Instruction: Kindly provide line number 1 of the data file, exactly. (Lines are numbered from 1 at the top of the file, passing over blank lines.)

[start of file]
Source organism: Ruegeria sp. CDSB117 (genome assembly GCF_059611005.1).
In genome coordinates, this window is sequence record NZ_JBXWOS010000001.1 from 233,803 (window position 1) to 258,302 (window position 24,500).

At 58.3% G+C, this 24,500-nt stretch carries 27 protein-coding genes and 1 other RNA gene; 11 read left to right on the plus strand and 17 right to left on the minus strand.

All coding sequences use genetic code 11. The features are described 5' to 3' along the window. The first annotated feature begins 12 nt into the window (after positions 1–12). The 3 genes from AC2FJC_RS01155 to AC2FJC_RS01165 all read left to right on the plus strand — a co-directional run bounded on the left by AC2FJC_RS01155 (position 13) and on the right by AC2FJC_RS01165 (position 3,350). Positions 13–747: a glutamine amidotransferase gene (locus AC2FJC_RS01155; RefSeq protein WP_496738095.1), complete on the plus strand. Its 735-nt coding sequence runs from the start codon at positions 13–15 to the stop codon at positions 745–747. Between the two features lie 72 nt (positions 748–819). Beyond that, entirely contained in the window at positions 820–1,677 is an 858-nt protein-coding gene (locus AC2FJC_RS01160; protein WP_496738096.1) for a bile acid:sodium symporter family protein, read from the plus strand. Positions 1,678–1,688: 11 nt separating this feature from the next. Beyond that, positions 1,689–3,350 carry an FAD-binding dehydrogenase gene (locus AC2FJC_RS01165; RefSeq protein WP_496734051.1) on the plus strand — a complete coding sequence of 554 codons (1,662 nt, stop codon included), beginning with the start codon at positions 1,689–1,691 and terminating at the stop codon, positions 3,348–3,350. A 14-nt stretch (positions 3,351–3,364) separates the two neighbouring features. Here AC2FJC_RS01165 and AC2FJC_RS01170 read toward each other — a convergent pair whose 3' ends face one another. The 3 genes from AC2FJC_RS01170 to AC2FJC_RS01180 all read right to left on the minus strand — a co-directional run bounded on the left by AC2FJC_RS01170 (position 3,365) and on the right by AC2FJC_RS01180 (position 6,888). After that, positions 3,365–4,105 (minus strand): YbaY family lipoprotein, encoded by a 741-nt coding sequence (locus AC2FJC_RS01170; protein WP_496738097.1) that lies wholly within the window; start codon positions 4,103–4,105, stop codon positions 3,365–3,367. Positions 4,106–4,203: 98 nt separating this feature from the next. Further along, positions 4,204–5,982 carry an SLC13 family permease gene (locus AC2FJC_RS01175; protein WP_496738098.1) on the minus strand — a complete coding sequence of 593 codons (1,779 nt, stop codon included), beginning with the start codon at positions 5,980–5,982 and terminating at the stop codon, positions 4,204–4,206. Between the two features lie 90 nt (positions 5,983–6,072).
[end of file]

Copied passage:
Source organism: Ruegeria sp. CDSB117 (genome assembly GCF_059611005.1).